"Just finished [Capitalist in North Korea]and#8212;fascinating! What an experience. Wow." and#8212;andlt;bandgt;Justin Rohrlich, andlt;iandgt;Emmy Award Winner, Head Writer, Minyanville's World In Reviewandlt;/iandgt;andlt;/bandgt;
"Few westerners have had a similar opportunity to meet and work alongside ordinary North Koreans and#8211; let alone socialize with them and#8211; and his book demonstrates an abiding affection for the people of this benighted state." and#8212;andlt;bandgt;Julian Ryall, andlt;iandgt;South China Morning Postandlt;/iandgt;andlt;/bandgt;
"It's rare indeed to get an insider perspective from one of these agents of change." and#8212;andlt;bandgt;andlt;iandgt;Foreign Policy in Focusandlt;/iandgt;andlt;/bandgt;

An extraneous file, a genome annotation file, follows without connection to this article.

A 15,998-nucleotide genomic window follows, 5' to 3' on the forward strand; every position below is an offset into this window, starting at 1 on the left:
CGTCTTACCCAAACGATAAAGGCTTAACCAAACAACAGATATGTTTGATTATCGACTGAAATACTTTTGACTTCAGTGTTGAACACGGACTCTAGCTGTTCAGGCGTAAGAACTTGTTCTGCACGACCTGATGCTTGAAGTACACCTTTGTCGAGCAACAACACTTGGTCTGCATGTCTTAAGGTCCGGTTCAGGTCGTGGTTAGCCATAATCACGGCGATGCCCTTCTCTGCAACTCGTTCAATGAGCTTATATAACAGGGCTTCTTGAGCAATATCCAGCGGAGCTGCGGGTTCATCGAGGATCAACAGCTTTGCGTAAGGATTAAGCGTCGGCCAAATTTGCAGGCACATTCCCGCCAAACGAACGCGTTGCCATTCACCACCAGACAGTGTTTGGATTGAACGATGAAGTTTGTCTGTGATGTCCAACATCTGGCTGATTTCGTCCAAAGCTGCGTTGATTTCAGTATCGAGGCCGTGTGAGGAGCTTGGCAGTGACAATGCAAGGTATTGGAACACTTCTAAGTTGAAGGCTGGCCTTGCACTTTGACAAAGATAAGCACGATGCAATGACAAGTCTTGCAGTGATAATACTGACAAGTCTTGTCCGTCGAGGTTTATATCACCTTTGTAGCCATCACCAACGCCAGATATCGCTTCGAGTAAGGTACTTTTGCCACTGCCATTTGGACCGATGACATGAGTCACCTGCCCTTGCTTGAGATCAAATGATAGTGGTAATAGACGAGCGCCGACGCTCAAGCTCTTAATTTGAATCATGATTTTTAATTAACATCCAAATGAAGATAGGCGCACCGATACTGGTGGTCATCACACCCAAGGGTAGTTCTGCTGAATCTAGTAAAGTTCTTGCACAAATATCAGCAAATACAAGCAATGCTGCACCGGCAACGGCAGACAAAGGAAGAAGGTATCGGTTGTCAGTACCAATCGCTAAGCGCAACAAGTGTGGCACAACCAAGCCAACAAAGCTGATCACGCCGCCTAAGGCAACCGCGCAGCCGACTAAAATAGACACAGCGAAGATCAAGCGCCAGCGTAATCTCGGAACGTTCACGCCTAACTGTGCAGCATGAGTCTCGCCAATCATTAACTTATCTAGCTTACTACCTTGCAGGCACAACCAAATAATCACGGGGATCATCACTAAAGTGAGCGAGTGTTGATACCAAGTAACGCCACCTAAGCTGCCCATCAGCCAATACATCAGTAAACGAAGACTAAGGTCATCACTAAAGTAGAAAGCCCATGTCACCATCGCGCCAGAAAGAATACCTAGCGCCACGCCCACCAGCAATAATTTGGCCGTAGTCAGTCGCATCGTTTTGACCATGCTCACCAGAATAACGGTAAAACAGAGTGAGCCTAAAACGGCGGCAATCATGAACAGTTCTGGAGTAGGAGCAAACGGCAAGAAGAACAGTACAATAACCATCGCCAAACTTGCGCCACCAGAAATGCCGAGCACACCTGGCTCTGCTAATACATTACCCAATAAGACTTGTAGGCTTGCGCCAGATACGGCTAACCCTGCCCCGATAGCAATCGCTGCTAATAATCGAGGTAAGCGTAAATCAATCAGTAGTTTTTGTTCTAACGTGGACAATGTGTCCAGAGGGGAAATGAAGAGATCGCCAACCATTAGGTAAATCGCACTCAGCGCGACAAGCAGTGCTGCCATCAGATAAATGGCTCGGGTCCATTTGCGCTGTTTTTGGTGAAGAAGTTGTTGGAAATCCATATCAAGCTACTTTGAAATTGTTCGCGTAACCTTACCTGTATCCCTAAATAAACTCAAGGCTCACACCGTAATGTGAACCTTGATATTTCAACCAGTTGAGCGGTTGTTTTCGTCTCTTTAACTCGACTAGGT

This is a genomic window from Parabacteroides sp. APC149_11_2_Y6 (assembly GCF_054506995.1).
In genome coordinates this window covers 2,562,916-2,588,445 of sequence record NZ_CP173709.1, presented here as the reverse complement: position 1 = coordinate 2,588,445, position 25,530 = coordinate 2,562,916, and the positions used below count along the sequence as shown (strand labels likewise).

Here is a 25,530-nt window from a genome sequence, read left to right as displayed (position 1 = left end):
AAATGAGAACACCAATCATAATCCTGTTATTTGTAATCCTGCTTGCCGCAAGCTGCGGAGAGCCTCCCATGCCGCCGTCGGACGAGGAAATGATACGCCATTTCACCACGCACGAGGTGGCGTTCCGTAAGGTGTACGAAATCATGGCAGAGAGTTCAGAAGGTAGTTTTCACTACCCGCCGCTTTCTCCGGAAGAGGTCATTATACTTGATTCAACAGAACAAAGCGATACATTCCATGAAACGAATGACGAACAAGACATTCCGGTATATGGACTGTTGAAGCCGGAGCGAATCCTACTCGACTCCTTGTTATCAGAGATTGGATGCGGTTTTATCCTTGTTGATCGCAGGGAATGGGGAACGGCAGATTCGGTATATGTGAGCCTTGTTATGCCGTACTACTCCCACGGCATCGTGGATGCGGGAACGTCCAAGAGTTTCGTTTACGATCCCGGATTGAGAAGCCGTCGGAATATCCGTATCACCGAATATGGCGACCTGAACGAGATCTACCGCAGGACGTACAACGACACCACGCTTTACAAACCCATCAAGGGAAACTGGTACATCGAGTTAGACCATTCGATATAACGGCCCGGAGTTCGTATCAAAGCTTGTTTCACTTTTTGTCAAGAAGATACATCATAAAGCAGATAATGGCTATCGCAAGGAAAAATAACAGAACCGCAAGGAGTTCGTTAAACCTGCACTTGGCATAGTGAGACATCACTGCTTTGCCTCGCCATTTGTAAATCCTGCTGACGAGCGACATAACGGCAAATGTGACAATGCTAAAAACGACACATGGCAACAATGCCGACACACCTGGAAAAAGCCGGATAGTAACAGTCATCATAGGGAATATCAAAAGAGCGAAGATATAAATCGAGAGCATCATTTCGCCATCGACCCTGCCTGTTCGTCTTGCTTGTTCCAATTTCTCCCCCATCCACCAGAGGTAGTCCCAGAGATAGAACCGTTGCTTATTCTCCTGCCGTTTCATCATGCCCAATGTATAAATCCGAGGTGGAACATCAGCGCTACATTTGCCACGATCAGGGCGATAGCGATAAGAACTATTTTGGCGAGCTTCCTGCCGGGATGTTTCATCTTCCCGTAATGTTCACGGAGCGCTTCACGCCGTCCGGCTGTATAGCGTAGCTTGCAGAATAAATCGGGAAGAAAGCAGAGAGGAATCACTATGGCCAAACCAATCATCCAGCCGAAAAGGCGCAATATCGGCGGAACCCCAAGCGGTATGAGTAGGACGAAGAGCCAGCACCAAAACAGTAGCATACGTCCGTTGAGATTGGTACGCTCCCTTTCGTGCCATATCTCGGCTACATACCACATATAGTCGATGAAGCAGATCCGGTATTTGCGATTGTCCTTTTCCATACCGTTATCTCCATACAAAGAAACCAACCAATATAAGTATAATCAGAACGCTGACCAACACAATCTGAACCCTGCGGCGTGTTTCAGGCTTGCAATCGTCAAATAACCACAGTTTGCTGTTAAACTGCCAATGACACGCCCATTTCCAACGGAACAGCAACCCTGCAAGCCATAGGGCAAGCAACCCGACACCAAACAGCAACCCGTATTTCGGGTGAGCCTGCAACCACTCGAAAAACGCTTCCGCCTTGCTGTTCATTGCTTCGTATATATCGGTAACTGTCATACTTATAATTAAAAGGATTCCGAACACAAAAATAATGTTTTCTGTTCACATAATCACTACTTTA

About the Author
Felix Abt co-founded the European Business Association as well as the Pyongyang Business School in North Korea. Prior to this, Abt worked in Europe, Africa and Asia as a senior executive for F. Hoffmann-La Roche and the ABB Group. In 2002, ABB appointed him as the Resident Country Director in North Korea. He went on to become a point man for Western investments in the country, representing several multinational corporations and even founding a business of his own. He currently lives in Vietnam, and remains a shareholder in various North Korean joint ventures.
An interview with author Felix Abt:
From your stay in North Korea between the years 2002 to 2009, you said that you experienced "a change in the North Korean society." What is the most significant change that has happened during those years?